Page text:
The mother in this case brought a motion for in person access at her home of her five-year-old daughter, at a minimum of three times per week. In 2019 the Children’s Aid Society (CAS) commenced a protection application which included safety concerns of the mother’s alcohol use and domestic conflicts with her occasional partner. In May of 2019, an order was made that the daughter be placed in the temporary care and custody of the father, subject to the supervision of CAS. The mother was to refrain from using alcohol and could not allow any contact between her daughter and her partner. After a few temporary orders were made allowing the mother some access to the daughter, a final 3-month supervision order allowing the father custody and care of the child was made in March 2020, which gave the mother access to the child 3 times per week at the discretion of CAS. The access became limited to telephone, FaceTime or other video-calling as per the policy of CAS during COVID-19.
In April 2020, the mother reported that her partner had assaulted her to the Ottawa Police Service. The daughter was not in the home during the assault, but the mother’s other child was. The police contacted CAS and had concerns the mother was intoxicated.
In the motion at hand, neither the father nor the Children’s Aid Society believed the mother’s actions were in the daughter’s best interest as she continued to see her partner after a court ordered he not be near the daughter. The mother expressed that the daughter’s best interest required meaningful in-person access with her mother.
The Court looked to the Child, Family and Youth Services Act to determine what access schedule would be in the daughter’s best interest. The following factors were considered relevant to the case:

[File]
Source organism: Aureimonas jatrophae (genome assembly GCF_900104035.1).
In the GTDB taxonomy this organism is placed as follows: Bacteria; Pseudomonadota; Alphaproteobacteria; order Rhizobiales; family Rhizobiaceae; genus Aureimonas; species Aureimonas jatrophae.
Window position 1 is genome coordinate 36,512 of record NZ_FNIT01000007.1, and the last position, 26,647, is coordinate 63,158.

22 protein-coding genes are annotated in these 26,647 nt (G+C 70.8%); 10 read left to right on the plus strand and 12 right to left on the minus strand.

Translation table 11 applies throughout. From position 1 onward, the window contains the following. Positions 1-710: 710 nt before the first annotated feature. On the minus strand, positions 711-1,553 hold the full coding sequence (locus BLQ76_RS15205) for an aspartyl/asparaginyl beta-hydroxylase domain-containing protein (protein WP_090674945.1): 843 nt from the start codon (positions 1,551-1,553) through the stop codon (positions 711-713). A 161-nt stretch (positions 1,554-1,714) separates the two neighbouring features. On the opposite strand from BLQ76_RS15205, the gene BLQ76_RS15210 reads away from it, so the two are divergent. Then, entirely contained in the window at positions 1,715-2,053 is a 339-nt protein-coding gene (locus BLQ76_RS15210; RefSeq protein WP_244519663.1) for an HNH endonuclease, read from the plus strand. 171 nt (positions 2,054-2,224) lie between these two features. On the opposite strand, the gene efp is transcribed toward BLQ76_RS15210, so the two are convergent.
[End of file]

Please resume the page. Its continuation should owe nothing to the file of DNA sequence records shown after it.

- the child's views and wishes, given due weight in accordance with the child's age and maturity, unless they cannot be ascertained;
- the child's physical, mental and emotional level of development,
- the child's relationships and emotional ties to a parent, sibling, relative, other member of the child's extended family or member of the child's community,
- the importance of continuity in the child's care and the possible effect on the child of disruption of that continuity,
- the risk that the child may suffer harm through being removed from, kept away from, returned to or allowed to remain in the care of a parent.
Although the Court recognized the mother’s continued relationship with her partner, in looking to the above factors it determined that in-person access was in the best interest of the daughter.
The child was accustomed to spending time with both parents and both parents reported the child being happy in their respective homes. There was no evidence of her preferences and but there was evidence of her having a close bond with both parents. Nevertheless, the Court explained the risks with in-person access would be mitigated by imposing a supervision order for access. A friend of the mothers, who had been approved by CAS as a supervisor, was to live with the mother temporarily and the mother cannot expose her daughter to her partner.
For more information, please call us at Feldstein Family Law Group P.C. or contact our firm online.